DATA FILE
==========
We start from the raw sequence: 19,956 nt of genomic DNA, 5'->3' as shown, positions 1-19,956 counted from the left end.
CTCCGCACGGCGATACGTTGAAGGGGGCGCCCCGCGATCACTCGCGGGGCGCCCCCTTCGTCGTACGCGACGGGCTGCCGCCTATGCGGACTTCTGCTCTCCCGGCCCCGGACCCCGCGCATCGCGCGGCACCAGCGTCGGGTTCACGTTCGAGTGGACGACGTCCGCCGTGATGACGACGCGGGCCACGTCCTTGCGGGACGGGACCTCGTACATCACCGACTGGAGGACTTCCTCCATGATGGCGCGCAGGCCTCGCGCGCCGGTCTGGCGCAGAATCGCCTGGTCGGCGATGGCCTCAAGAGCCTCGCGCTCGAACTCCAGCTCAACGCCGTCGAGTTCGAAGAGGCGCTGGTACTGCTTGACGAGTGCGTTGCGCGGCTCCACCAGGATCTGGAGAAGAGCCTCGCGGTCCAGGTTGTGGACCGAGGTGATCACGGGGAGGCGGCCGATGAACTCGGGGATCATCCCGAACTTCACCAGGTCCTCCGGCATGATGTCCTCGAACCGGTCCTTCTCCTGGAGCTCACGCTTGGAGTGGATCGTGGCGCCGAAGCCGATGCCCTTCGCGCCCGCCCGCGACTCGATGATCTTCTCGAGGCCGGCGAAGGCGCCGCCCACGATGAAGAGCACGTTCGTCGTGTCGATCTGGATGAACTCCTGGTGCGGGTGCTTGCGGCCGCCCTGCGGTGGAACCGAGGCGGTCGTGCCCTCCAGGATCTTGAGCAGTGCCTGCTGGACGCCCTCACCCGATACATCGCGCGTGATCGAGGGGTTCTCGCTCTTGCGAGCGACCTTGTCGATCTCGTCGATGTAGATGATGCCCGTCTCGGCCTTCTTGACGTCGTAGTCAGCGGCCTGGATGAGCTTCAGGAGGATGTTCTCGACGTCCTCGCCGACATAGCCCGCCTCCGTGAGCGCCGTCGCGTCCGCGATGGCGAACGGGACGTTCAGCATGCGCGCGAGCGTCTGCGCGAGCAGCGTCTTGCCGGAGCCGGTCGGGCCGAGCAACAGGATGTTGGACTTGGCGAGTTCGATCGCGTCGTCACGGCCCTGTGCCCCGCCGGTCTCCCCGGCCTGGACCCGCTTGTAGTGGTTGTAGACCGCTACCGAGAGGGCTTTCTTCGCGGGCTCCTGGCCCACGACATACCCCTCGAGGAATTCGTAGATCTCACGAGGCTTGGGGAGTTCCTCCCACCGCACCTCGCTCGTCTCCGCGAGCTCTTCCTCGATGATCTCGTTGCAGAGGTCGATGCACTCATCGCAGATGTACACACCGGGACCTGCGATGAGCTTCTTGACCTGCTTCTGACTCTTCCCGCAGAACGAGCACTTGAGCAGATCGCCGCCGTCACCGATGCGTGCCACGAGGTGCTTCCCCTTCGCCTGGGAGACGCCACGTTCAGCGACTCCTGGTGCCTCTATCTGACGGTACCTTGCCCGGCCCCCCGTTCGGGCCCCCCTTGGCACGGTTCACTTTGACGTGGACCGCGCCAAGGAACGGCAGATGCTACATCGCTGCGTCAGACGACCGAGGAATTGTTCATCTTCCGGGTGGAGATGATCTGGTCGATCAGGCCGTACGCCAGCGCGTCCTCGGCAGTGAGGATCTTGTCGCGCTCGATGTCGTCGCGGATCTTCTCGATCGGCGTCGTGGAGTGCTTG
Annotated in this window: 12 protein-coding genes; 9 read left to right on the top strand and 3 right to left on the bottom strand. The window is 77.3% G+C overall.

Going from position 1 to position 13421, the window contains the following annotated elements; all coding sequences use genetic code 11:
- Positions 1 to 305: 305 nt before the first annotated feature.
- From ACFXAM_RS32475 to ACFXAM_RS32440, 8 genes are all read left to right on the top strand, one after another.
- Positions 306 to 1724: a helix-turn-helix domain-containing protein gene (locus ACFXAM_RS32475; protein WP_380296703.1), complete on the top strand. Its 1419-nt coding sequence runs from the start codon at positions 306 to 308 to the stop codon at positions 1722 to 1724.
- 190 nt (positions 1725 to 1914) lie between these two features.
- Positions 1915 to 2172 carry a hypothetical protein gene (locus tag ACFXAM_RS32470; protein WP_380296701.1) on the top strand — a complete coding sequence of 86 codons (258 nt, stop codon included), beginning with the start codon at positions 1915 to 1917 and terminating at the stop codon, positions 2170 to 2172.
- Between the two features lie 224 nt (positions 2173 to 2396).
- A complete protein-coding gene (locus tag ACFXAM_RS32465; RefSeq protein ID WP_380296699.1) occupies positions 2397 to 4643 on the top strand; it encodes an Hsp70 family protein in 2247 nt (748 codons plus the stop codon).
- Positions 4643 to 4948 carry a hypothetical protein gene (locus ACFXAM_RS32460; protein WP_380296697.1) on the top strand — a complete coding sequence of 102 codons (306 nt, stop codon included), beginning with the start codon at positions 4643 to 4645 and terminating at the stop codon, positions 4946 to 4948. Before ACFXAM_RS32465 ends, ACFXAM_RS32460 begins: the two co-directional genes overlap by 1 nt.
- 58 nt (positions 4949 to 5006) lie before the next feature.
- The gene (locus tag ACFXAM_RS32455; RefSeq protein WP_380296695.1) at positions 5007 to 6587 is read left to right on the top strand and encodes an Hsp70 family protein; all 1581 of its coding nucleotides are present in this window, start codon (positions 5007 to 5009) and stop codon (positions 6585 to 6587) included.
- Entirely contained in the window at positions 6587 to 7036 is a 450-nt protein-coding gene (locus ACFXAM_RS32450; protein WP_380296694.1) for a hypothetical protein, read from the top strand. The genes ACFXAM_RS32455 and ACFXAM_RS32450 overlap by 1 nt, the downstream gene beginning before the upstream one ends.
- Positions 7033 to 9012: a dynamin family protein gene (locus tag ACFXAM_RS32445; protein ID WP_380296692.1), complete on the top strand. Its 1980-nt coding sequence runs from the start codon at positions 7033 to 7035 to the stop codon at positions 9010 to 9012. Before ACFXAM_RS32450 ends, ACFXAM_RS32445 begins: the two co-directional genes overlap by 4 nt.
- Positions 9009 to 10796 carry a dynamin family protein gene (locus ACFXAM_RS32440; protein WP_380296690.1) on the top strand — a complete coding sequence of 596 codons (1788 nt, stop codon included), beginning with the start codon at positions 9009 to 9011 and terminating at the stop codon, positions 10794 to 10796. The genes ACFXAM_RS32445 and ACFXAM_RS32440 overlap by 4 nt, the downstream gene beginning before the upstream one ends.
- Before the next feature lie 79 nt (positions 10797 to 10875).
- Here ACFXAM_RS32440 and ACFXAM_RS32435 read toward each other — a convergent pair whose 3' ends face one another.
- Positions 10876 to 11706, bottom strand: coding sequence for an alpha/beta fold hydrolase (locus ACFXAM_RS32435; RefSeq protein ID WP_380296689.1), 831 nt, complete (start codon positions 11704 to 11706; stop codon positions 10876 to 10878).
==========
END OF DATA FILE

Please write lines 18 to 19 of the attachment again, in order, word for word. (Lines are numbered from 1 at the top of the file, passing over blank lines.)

- Before the next feature lie 79 nt (positions 10797 to 10875).
- Here ACFXAM_RS32440 and ACFXAM_RS32435 read toward each other — a convergent pair whose 3' ends face one another.